MEL took my bags, and I walked to the car.  She was ticked because the attendant at the exit made her go further around the corner from the door. She tried to tell him that I needed help, but he indicated that she could not stand in the proximity of the exit.  I had no trouble walking that far, and Mel had no trouble with the bags.
    When we arrived at home, we were both relieved and happy to be back home again, and I have 90 days to get my paper work back from the foreign affairs office.  I had put a postage  paid envelope with the correct address on it, so it should be back in about six weeks.

Chapter 76 - Mango Mango Mango

         I have never seen so many mangoes,  They are everywhere.  We have so many trees here but there are mango trees everywhere.  They are in the front yards, the back yards and anywhere that a big tree will grow.
Here at the orchard, we have several varieties of mangoes.  Behind the house are two trees which bear very large fruit.  This past three days we have been paring and slicing mangoes for the freezer.  I did up another basin full of fruit this morning and had to take out the two litre milk cartons that I have been filling with water to keep the freezer full.  Now it is filled with mangoes (and a few incidentals like chicken and fish). By the time we get tired of eating them, we can let them rest for a while, and then dish into the freezer.
This week I made a pot full of chutney.  I seem to always make things by using up ingredients that I have in the fridge.  This time I had four cups of water boiled with a cup of sugar.  I had made this nectar for the hummingbirds but my feeder failed and I put the nectar in a jar in the fridge.  This amount of liquid made the chutney too juicy, so when it was done, I scooped the fruit out with a slotted spoon and there remained a nice portion of well flavoured remains.  I cut up a large portion of chicken into it, cooked the chicken and some rice, and we enjoyed a tremendous curry.  This was enough for two large meals.  Mel really enjoyed it, but I told her I could never duplicate it.  That is the danger of cooking the way I do.  I make something really tasty and I may come close another time, but it is never the same.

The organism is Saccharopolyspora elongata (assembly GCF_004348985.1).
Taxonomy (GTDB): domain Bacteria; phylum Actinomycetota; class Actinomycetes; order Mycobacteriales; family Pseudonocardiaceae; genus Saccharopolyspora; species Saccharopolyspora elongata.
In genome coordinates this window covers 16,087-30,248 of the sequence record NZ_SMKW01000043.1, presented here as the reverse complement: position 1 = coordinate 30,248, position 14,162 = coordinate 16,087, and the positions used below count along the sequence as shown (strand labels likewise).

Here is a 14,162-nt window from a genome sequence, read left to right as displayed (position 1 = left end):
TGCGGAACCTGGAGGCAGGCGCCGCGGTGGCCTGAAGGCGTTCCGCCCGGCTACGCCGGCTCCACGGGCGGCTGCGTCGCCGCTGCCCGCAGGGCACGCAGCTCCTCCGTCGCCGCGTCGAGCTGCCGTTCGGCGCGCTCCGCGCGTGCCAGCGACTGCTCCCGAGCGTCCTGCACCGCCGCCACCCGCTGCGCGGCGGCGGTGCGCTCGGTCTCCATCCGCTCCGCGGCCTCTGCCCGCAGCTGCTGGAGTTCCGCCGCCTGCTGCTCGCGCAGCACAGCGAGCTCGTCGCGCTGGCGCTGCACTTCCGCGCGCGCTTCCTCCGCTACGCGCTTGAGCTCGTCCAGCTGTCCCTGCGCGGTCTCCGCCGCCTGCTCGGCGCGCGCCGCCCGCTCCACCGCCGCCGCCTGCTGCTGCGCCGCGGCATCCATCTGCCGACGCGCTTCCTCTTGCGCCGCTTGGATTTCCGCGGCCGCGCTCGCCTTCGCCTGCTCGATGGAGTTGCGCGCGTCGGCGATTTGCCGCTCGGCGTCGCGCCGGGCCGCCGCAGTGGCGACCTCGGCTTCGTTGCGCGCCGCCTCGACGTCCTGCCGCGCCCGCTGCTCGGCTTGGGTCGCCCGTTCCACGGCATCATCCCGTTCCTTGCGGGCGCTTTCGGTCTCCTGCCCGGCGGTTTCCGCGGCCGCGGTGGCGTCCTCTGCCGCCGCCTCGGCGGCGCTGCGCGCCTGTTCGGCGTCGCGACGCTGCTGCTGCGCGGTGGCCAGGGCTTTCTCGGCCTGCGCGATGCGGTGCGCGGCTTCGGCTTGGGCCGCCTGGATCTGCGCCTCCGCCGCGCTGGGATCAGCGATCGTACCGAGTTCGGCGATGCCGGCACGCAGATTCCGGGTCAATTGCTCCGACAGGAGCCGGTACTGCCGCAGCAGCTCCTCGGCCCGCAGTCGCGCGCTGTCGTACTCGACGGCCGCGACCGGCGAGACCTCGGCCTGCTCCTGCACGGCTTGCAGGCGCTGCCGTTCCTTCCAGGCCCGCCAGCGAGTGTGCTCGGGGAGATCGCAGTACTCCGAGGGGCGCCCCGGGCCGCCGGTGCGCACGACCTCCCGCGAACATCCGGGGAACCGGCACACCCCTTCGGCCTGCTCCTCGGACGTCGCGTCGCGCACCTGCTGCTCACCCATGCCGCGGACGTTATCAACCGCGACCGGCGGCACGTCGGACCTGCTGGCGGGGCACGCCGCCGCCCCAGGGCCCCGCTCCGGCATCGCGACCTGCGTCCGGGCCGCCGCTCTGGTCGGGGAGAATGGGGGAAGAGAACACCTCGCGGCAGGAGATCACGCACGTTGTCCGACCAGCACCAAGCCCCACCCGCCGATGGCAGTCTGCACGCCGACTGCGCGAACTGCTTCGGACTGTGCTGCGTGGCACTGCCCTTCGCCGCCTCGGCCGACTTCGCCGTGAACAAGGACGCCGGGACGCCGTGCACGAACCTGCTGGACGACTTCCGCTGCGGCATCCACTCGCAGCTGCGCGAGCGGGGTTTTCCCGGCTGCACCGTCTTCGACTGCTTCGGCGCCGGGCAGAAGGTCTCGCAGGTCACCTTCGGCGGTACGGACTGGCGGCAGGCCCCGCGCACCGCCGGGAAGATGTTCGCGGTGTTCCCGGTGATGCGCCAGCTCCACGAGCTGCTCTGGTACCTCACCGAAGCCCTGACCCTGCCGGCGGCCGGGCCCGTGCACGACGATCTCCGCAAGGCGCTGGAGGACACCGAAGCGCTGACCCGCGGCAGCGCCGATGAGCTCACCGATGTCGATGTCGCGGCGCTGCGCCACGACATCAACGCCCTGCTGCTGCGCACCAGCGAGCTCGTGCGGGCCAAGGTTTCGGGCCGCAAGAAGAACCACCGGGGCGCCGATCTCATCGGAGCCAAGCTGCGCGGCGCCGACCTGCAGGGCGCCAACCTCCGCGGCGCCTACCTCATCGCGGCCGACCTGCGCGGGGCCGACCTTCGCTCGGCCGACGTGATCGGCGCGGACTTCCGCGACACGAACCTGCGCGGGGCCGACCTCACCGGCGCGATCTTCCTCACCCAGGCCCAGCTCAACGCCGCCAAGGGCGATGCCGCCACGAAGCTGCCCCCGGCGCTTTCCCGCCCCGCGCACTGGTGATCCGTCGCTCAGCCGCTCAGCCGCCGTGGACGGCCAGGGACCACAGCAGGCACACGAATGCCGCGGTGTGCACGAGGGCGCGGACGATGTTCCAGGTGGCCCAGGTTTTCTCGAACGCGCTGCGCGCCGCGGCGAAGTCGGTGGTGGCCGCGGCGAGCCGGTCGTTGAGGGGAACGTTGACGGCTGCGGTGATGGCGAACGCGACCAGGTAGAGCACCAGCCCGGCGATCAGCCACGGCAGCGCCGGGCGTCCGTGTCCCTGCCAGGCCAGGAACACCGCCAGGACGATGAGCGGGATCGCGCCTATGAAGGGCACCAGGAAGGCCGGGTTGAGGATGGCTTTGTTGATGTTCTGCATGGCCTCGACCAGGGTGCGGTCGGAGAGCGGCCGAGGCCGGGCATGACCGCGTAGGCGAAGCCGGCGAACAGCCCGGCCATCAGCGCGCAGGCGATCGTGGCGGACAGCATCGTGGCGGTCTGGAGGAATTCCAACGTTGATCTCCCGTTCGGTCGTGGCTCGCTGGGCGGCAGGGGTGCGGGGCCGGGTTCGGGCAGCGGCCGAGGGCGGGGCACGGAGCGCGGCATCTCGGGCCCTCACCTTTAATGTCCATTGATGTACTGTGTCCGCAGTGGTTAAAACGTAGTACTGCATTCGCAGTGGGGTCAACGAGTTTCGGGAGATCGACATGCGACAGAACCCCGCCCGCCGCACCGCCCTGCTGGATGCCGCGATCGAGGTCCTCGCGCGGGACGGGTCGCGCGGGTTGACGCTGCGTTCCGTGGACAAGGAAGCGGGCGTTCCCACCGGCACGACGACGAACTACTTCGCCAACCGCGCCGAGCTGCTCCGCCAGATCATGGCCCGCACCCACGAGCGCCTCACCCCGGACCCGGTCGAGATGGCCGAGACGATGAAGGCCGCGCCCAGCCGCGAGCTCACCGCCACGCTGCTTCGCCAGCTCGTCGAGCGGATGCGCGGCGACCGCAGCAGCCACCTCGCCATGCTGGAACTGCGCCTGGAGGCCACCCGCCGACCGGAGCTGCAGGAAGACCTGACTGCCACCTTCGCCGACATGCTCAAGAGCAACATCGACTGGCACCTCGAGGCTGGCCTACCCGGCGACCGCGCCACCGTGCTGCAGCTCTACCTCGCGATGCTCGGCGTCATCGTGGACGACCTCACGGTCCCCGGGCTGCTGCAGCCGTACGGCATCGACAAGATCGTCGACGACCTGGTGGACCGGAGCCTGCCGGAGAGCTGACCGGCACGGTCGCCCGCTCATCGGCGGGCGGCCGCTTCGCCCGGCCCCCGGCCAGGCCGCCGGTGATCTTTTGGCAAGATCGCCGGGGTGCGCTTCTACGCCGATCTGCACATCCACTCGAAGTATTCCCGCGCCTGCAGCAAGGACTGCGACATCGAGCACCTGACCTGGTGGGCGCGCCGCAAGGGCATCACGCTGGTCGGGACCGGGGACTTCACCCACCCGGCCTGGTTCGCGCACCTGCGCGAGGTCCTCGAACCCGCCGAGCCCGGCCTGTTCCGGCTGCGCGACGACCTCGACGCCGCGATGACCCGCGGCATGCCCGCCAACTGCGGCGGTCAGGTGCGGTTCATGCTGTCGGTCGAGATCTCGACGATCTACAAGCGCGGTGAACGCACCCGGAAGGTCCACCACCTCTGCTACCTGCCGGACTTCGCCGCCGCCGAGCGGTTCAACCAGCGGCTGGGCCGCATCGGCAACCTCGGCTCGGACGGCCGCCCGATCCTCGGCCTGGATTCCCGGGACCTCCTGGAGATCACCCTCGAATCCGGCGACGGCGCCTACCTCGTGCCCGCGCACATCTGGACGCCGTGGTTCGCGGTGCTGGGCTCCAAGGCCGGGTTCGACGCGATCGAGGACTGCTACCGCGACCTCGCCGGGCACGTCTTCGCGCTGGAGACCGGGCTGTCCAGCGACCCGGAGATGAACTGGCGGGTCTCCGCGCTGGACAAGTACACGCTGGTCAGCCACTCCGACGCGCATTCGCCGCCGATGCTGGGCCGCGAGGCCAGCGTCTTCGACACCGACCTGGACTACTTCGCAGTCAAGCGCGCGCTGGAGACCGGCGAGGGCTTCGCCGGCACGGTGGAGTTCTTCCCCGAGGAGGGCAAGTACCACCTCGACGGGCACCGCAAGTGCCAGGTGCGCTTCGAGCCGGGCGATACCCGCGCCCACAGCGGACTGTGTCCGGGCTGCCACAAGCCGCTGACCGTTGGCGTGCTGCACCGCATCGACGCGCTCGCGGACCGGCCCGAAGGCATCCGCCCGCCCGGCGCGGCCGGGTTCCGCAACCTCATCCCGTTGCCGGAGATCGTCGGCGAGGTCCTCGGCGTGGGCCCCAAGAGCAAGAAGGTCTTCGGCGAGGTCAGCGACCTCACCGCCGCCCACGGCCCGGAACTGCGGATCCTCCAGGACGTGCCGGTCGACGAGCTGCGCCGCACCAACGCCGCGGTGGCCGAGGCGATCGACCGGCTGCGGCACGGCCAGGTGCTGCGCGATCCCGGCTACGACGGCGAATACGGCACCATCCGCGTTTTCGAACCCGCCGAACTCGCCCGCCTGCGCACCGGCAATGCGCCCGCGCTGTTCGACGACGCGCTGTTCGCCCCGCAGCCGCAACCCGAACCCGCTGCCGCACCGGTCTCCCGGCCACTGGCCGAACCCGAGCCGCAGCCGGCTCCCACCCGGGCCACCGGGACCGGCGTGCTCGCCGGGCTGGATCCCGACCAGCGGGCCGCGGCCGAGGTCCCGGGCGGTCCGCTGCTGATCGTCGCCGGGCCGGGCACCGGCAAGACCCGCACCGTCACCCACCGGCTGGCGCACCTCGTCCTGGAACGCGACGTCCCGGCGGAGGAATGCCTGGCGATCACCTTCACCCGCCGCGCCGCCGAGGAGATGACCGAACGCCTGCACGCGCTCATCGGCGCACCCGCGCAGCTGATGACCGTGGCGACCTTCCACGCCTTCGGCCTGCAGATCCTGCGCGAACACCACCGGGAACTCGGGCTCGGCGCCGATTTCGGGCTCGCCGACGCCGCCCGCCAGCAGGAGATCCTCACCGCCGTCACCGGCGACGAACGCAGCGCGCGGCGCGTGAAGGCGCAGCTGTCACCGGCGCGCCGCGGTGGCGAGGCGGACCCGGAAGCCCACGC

Yesterday a couple of men came to the orchard and picked a truck load of mango.      They used a long flexible pole to pick the top fruit.  It looked like it may have been bamboo.  They filled crate after crate and finally loaded up their truck.  It was agreed to leave the two trees by our house.  That will be more mangoes than we can possibly eat.  This week we should take a box full to church.  Tomorrow I have to make something with pineapple.  I am making pizza tonight and using one carton, but I have three more cartons in the fridge that I cooked last week.  I use the half litre cartons from yogurt as fridge containers.
I will have to check to see if the ice is melting.  I also store water in gallon milk jugs.  We were told ahead of time this week that the water would be shut down for some hours.  That was much more convenient than it has been.  It didn't take us by surprise.  The municipality has been laying new water lines along the roadway in front of our home.  They have been making connections this week.  These lines are much bigger than the puny pipes that we have been using.  Modernization is coming to the rural areas.  It is slow, but we see progress.